– Patient can initiate breaths in this mode, providing additional full Vt
– Provides near complete resting of the ventilatory muscles
– Patient can be awake, sedated or paralyzed
– Pressure support can not be initiated in this mode
• Since patients can initiate ventilation, they can hyperventilate and become alkalotic. They can also “stack” breaths which can result in air-trapping and the possibility of barotrauma. May want to consider sedation/paralysis to facilitate more effective ventilations
How does SIMV work?
– Delivers a fixed Vt at a preset rate but allows patient to take their own breaths.
– When ventilator breath is delivered, ventilator will deliver set Vt.
– Patient initiated breaths are totally dependant on
– Advantages-patients are more comfortable since they have more control over ventilations
– Can result in respiratory fatigue if the rate is set too low causing a rise in pCO2 and air trapping i.e.: stacking breaths or auto PEEP.
How does CPAP work?
• In this mode you can only have the components of:
– Pressure Support
• No set rate or Vt.
• Cannot give neuromuscular blockers to patients in CPAP
• Use sedation conservatively and with extreme caution
– Generally used for weaning and mode used prior to
What is PEEP and how does it work?
• Ventilators can be set to provide a fixed airway pressure at the end of expiration
• Opens closed alveolar units increasing lung area for gas exchange.
• PEEP can improve secretion drainage from closed alveoli
• Typical PEEP settings are from 5-10 but can go over 20
– PEEP can reduce venous return and lower left ventricular afterload; PEEP especially at high pressures can cause barotrauma
How does Pressure Support work?
• “Turbo Boost” added to each Patient Initiated breath to help overcome the resistance of the Vent circuit and airway device
• Patient triggers the ventilator at a predetermined pressure during inspiration (sensitivity), ventilation is terminated when the patient ceases to inspire
• Patient has full control over his ventilatory pattern and minute volume
• Cannot be used in heavily sedated, paralyzed or comatose patients
What is the Sensitivity setting on a Ventilator?
• Amount of inspiratory effort required to initiate an assisted breath – Ranges from 1-8 L/min.
– 1 L/min. is the most sensitive meaning it is the most sensitive to the patient initiation of a breath which decreases their work of breathing
– If the sensitivity is turned off that means the ventilator is in full control mode-The patient cannot initiate a breath on their own
• This is very uncomfortable and frightening for the patient unless they are sedated and paralyzed
What is Flow Rate?
– Can be adjusted so that the inspiratory volume can be delivered in time to allow for adequate exhalation.
– Dependant on Vt, and Rate.
– Most commonly used rates are 40-80 lpm
• How quickly the breath is delivered
– If rate is set at 20 lpm the breath will be delivered slowly
– If the rate is set at 100 the breath will be delivered quickly
What is the I/E Ratio?
– Normal starting I/E ratio is 1:2
• It generally takes the average person to inspire in 1 second and expire in 2 seconds
– If the patient has an obstructive airway disease (COPD) then consider reducing to 1:3 or 1:4 to prevent air trapping
– Use Peak Flow to obtain adequate I:E.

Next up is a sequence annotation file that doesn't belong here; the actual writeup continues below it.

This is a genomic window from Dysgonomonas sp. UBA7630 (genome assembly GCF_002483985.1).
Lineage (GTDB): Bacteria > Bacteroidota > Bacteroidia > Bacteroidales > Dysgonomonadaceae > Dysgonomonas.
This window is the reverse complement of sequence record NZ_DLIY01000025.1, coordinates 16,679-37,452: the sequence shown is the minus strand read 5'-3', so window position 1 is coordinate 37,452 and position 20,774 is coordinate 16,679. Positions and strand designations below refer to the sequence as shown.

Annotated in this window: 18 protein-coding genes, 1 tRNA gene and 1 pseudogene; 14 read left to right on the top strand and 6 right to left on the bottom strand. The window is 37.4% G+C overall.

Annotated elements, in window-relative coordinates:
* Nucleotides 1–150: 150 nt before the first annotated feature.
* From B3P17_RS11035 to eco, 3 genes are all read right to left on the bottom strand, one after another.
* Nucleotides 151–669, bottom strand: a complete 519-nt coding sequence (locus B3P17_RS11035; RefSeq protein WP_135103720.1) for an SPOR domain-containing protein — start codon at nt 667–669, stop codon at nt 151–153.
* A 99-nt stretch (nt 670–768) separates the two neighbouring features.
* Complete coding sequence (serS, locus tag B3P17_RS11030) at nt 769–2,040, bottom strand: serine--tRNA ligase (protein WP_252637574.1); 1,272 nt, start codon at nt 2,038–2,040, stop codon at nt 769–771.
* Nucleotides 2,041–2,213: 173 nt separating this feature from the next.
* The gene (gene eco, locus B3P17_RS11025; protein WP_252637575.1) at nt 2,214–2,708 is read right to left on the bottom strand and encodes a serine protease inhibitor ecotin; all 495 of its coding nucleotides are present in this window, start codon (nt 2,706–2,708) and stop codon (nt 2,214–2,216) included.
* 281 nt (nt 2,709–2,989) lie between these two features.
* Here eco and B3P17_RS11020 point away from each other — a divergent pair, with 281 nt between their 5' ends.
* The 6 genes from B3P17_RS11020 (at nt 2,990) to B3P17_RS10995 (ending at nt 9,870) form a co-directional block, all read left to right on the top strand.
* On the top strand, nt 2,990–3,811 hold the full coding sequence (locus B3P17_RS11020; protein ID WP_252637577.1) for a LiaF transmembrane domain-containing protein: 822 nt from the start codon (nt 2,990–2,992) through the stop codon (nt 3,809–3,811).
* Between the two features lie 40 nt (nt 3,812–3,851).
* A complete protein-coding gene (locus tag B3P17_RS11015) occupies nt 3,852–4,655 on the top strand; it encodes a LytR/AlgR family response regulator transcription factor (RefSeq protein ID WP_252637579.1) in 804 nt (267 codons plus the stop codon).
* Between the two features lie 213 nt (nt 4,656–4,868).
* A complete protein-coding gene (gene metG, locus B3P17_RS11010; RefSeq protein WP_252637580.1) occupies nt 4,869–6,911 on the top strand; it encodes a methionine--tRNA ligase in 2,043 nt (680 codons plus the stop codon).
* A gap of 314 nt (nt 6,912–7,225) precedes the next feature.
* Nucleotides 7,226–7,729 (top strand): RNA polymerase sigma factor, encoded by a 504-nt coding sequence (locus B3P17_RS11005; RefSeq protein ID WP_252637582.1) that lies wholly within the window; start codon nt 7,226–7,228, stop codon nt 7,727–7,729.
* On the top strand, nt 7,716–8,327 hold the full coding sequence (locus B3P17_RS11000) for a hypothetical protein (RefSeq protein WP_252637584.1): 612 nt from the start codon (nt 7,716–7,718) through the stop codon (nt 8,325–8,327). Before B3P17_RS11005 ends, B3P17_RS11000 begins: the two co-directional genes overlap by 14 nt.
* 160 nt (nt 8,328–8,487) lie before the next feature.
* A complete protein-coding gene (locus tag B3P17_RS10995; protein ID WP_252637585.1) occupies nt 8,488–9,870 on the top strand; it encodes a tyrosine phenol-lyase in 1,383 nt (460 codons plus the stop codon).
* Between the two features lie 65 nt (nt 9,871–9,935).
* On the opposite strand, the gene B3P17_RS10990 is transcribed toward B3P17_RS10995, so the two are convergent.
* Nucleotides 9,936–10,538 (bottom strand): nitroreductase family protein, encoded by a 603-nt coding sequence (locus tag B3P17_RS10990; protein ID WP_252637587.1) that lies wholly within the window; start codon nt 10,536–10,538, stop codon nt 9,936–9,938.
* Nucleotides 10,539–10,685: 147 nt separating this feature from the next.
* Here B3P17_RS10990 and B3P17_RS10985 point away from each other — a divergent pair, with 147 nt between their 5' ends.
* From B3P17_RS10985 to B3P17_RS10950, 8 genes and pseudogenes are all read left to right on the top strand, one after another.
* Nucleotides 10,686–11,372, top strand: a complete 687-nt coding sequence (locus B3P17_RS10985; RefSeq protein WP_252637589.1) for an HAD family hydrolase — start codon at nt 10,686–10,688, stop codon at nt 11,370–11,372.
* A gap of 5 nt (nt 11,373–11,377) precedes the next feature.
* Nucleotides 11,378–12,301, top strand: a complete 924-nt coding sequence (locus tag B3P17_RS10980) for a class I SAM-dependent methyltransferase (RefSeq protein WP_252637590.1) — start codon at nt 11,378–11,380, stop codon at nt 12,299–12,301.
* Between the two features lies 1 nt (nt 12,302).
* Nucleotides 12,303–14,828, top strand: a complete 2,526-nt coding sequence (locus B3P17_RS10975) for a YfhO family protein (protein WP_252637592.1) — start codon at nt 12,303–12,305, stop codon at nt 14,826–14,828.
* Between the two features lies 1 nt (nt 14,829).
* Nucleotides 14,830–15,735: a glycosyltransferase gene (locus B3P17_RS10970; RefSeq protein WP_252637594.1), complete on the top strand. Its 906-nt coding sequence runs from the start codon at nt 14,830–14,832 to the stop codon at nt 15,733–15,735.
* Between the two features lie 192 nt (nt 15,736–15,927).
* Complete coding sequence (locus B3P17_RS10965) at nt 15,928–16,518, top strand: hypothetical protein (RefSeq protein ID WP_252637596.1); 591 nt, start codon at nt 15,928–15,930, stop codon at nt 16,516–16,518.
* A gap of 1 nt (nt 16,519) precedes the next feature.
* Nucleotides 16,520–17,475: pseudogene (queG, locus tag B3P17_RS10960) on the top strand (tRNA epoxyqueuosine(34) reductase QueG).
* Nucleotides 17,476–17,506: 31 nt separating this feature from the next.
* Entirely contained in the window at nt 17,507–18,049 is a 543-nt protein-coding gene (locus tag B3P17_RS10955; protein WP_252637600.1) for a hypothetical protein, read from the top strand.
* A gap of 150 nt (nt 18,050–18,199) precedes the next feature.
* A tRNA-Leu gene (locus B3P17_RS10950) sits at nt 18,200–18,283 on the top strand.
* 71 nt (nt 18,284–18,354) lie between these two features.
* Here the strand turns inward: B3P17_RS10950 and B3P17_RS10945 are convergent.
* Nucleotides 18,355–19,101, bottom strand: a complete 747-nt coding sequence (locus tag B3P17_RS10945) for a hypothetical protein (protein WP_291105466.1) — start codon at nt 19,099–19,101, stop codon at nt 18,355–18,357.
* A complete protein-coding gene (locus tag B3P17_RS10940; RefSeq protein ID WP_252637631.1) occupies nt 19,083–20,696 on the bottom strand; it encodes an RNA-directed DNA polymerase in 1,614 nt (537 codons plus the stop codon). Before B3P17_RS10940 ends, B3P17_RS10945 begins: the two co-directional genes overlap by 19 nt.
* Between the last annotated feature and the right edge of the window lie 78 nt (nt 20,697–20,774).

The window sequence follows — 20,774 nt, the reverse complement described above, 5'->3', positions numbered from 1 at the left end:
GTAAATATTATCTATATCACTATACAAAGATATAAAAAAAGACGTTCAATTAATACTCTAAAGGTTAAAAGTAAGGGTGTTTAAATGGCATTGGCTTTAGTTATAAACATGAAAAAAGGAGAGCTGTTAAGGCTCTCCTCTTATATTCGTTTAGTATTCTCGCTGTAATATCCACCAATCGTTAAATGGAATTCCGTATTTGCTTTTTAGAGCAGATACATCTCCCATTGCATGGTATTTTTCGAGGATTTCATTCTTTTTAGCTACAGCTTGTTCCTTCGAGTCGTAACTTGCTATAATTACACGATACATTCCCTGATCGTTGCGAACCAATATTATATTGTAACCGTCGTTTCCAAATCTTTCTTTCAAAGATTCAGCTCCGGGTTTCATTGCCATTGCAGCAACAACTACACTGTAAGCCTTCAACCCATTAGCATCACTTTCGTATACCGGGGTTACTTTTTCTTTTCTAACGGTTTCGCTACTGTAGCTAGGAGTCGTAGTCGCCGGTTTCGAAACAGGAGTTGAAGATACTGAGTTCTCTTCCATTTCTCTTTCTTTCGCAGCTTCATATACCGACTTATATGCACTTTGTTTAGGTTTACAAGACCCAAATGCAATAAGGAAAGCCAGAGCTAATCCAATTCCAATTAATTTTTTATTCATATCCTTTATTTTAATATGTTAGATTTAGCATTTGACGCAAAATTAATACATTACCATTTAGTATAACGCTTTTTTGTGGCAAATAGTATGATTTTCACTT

What is the DOPE method?
• Equipment Failure
– If equipment failure is suspected the patient should be removed from the ventilator and manually bagged
What affects ETCO2 levels?
• Two things can change CO2
– Respiratory rate
• Change only 1 setting at a time
• If you have calculated the Vt correctly, adjust the rate
• If rate changes seem inappropriate, change Vt first
What can change the FiO2?
• Two things can change oxygenation levels
How do we correct High ETCO2 levels?
• Consider increasing their respiratory rate
• Consider increasing Vt.
• Can result in respiratory acidosis
•We want to Increase Minute Volume
How do we correct Low ETCO2 levels?
• Consider decreasing their respiratory rate
• Consider decreasing Vt
• Can result in respiratory alkalosis
• Decrease Minute Volume
How will adjusting the rate effect the patient?
• Adult 12-14 BPM
• Increase will increase Vm, and Decrease ETCO2
• Decrease will Decrease Vm, and Increase ETCO2
How will adjusting the Tidal Volume effect the patient?
Increase will increase Vm, and Decrease ETCO2
Decrease will decrease Vm, and Increase ETCO2
What are the differences between CPAP and BiPAP?
• CPAP-Continuous Positive Airway Pressure
– CPAP = PEEP
• BiPAP-Bilevel Positive Airway Pressure
– BiPAP = Two levels of (PS) PEEP + PS
• IPAP = Inspiratory PAP (PS)
• EPAP = Expiratory PAP (PEEP)
What is Normal ETCO2
• “Normal” ETCO2 is 35 – 45
• “If V/Q are on equal terms, ETCO2 and PACO2 should be close to equal”
What do you look for in ETCO2 Waveform?
• There are 4 Questions to use every time you monitor Waveforms.
– Is there rise and fall of the waveform?
–What is the number Value and is it “Normal”?
–What is the shape of the Waveform?
– Does it return to baseline?
Analysis of ETCO2 waveform
A waveform should be present for every exhalation
Presence of a waveform = presence of carbon dioxide
Hypermetabolic states will increase the height of the capnogram as will prolonged hypoventilation
Decreases in cardiac output will decrease the height of the capnogram as will hyperventilation
Gradual elevations in Phase 0 or Phase I indicate re-breathing
A sudden rise in EtCO2 AND the baseline is likely indicative of sample contamination
Deviations from the normal curve of the waveform have specific meanings
All humans with healthy lungs have the same shaped waveform
• Any variation warrants an evaluation of the cause
– Things to assess
• Expiratory upstroke
– Steep, sloping, prolonged
• Alveolar plateau
– Flat, prolonged, deflection, slope
• Inspiratory downstroke
– Steep, sloping or prolonged
–Whenever possible, compare the EtCO2 with the measured PaCO2on the ABG.